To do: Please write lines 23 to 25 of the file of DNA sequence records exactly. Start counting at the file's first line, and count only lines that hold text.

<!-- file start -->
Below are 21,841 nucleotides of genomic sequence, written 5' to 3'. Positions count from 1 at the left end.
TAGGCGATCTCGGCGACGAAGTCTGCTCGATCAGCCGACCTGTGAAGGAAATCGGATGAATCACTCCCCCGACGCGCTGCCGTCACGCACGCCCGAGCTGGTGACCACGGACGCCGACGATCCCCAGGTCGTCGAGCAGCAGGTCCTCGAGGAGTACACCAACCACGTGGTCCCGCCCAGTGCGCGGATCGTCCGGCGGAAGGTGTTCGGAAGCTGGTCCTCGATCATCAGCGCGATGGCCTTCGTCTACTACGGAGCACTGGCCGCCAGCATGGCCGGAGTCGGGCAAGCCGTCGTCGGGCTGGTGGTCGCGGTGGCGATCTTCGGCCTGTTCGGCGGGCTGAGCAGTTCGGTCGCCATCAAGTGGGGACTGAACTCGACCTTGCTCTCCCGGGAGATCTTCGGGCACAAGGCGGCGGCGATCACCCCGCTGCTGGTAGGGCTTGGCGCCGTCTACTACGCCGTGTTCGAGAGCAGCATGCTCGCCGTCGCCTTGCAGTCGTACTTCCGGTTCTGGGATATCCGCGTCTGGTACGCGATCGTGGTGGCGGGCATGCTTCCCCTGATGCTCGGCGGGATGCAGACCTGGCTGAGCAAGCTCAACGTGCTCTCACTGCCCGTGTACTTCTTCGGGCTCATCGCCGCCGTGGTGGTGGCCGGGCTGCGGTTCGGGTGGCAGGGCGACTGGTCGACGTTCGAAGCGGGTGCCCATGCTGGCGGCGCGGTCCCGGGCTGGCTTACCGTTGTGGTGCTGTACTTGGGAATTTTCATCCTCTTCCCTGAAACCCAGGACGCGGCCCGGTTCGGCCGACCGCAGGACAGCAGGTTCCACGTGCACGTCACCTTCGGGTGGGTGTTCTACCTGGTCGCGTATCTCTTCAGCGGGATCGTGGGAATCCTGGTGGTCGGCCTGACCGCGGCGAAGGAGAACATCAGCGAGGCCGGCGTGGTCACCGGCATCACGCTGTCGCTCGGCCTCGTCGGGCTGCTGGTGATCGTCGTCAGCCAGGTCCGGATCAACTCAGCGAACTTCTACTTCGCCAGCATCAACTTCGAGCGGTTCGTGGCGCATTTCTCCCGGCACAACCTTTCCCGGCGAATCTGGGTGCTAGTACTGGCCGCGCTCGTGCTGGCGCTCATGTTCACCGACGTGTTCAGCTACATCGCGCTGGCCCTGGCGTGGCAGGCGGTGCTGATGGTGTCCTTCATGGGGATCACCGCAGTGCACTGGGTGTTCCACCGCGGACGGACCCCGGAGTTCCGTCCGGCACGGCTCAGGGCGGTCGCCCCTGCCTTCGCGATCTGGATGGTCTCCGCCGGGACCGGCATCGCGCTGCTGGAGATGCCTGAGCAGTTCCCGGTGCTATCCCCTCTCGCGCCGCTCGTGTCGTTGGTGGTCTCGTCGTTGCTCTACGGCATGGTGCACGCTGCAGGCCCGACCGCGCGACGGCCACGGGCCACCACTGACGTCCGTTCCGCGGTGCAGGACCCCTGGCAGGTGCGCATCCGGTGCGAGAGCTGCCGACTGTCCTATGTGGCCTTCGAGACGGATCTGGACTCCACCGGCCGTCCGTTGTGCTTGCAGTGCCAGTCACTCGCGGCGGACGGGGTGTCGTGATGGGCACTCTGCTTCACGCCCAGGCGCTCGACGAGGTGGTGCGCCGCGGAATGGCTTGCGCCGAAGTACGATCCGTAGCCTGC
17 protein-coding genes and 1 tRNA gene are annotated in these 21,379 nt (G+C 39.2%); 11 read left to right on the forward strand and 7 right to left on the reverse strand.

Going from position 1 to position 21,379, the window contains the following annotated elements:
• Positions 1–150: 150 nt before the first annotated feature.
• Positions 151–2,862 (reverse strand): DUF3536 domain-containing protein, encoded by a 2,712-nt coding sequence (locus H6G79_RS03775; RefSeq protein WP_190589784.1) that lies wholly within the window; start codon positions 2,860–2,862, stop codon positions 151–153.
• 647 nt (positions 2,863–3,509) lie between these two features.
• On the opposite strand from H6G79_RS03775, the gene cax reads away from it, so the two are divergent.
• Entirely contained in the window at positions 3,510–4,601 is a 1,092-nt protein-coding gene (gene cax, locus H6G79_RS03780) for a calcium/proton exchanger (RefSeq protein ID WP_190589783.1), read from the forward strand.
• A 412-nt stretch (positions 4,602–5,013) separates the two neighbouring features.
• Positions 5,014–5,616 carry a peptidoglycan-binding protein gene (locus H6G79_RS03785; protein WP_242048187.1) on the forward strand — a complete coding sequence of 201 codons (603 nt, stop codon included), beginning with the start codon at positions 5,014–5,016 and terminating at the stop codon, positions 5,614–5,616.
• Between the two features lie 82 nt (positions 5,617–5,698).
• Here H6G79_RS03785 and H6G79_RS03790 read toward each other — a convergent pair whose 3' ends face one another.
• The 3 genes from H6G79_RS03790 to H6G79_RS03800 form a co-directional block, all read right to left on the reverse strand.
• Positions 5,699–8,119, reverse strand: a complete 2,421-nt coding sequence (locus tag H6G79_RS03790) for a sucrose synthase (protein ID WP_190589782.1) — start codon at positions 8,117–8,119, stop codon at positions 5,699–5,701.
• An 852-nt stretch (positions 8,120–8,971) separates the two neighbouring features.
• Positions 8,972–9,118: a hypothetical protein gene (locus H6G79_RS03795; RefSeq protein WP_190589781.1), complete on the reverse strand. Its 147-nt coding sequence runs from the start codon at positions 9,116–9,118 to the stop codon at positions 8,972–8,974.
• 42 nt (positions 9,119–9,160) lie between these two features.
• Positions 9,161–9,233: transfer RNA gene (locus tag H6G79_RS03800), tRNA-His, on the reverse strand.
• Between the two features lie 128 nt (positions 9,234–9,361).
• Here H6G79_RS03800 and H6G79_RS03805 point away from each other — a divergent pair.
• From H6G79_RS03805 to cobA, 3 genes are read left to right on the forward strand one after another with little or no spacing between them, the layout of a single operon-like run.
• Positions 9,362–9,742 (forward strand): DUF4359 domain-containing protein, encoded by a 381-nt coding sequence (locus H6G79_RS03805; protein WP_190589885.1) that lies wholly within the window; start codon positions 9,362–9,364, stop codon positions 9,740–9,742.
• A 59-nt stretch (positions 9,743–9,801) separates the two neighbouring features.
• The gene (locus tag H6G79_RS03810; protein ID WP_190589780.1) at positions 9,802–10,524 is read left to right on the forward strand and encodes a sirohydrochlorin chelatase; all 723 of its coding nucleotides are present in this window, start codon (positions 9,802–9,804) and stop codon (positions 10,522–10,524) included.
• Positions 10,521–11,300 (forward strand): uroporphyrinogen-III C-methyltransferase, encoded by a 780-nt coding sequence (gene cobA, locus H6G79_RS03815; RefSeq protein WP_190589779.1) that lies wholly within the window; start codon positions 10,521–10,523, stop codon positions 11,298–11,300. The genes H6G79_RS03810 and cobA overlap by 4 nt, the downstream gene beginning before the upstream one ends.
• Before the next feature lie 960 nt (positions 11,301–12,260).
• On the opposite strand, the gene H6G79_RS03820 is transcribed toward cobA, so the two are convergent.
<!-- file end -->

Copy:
• Positions 9,362–9,742 (forward strand): DUF4359 domain-containing protein, encoded by a 381-nt coding sequence (locus H6G79_RS03805; protein WP_190589885.1) that lies wholly within the window; start codon positions 9,362–9,364, stop codon positions 9,740–9,742.
• A 59-nt stretch (positions 9,743–9,801) separates the two neighbouring features.
• The gene (locus tag H6G79_RS03810; protein ID WP_190589780.1) at positions 9,802–10,524 is read left to right on the forward strand and encodes a sirohydrochlorin chelatase; all 723 of its coding nucleotides are present in this window, start codon (positions 9,802–9,804) and stop codon (positions 10,522–10,524) included.